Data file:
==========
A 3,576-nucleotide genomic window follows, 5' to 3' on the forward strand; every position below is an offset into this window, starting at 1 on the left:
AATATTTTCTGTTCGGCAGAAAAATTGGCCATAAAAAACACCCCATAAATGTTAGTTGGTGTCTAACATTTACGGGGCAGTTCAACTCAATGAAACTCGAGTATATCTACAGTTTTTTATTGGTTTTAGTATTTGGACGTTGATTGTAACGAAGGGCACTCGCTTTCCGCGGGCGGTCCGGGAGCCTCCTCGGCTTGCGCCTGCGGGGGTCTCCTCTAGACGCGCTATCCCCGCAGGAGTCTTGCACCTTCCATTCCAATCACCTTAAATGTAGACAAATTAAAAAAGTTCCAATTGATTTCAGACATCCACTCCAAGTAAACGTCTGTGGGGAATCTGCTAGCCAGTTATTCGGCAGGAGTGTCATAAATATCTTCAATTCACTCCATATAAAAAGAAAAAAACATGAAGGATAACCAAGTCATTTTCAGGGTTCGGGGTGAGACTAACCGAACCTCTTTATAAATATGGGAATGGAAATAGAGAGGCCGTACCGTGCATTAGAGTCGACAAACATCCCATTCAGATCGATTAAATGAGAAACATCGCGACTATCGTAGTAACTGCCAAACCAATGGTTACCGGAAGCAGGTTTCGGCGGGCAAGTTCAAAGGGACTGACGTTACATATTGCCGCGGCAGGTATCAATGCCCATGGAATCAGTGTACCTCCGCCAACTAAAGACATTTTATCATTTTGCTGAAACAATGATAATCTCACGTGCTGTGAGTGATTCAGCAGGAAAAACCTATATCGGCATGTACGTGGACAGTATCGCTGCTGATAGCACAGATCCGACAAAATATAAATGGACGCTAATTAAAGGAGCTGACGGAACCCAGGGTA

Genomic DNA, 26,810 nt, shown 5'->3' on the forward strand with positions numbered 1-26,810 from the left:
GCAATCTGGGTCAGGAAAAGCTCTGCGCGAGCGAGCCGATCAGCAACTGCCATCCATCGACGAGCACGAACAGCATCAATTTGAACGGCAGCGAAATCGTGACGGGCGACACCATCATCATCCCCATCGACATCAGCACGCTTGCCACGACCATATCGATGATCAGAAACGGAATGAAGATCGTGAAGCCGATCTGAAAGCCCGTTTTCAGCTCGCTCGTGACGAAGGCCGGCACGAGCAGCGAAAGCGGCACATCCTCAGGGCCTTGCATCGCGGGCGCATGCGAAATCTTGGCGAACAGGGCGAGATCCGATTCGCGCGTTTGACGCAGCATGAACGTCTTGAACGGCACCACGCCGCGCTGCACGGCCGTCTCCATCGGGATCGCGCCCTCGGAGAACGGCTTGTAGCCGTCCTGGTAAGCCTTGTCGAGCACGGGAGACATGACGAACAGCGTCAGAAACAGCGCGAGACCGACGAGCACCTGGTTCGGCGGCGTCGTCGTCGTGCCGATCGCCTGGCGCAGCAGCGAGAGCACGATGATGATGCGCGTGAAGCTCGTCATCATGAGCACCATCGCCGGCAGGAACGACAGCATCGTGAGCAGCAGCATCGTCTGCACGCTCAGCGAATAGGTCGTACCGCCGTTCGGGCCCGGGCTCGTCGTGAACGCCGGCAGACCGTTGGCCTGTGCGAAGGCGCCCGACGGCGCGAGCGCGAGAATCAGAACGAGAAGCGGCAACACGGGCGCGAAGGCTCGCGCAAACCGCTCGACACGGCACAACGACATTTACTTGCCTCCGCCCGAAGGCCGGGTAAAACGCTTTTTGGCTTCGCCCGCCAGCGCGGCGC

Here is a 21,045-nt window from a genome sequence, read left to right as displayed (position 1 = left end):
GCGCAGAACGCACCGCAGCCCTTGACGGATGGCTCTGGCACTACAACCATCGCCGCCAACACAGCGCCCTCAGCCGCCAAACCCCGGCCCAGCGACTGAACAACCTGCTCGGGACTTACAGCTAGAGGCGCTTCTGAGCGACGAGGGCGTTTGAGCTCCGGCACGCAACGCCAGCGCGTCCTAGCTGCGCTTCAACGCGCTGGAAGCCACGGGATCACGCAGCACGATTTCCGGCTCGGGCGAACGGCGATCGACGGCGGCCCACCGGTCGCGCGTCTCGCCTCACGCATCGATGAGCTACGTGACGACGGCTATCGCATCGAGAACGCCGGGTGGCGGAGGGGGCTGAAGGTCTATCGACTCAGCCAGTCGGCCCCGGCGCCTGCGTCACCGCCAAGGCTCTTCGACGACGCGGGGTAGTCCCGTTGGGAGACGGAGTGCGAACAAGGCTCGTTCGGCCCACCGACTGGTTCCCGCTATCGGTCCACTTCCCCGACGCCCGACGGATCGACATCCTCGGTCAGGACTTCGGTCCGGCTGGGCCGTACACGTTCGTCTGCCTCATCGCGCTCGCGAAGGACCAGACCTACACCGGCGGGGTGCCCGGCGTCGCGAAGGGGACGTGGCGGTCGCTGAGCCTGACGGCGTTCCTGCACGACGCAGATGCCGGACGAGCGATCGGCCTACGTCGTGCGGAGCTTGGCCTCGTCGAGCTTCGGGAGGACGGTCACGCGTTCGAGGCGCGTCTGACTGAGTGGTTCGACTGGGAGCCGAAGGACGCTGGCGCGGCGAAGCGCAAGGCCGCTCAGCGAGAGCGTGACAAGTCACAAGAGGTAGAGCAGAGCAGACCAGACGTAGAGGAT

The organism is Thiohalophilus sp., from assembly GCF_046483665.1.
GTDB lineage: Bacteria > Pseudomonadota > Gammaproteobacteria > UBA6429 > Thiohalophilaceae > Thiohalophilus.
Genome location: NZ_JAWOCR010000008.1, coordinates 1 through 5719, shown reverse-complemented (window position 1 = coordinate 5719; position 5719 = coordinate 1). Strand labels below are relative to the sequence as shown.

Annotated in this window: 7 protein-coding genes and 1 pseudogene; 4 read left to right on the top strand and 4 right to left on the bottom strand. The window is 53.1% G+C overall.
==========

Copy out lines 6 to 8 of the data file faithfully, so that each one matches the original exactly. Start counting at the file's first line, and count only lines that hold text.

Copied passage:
GCGCAGAACGCACCGCAGCCCTTGACGGATGGCTCTGGCACTACAACCATCGCCGCCAACACAGCGCCCTCAGCCGCCAAACCCCGGCCCAGCGACTGAACAACCTGCTCGGGACTTACAGCTAGAGGCGCTTCTGAGCGACGAGGGCGTTTGAGCTCCGGCACGCAACGCCAGCGCGTCCTAGCTGCGCTTCAACGCGCTGGAAGCCACGGGATCACGCAGCACGATTTCCGGCTCGGGCGAACGGCGATCGACGGCGGCCCACCGGTCGCGCGTCTCGCCTCACGCATCGATGAGCTACGTGACGACGGCTATCGCATCGAGAACGCCGGGTGGCGGAGGGGGCTGAAGGTCTATCGACTCAGCCAGTCGGCCCCGGCGCCTGCGTCACCGCCAAGGCTCTTCGACGACGCGGGGTAGTCCCGTTGGGAGACGGAGTGCGAACAAGGCTCGTTCGGCCCACCGACTGGTTCCCGCTATCGGTCCACTTCCCCGACGCCCGACGGATCGACATCCTCGGTCAGGACTTCGGTCCGGCTGGGCCGTACACGTTCGTCTGCCTCATCGCGCTCGCGAAGGACCAGACCTACACCGGCGGGGTGCCCGGCGTCGCGAAGGGGACGTGGCGGTCGCTGAGCCTGACGGCGTTCCTGCACGACGCAGATGCCGGACGAGCGATCGGCCTACGTCGTGCGGAGCTTGGCCTCGTCGAGCTTCGGGAGGACGGTCACGCGTTCGAGGCGCGTCTGACTGAGTGGTTCGACTGGGAGCCGAAGGACGCTGGCGCGGCGAAGCGCAAGGCCGCTCAGCGAGAGCGTGACAAGTCACAAGAGGTAGAGCAGAGCAGACCAGACGTAGAGGAT

The organism is Thiohalophilus sp., from assembly GCF_046483665.1.
GTDB lineage: Bacteria > Pseudomonadota > Gammaproteobacteria > UBA6429 > Thiohalophilaceae > Thiohalophilus.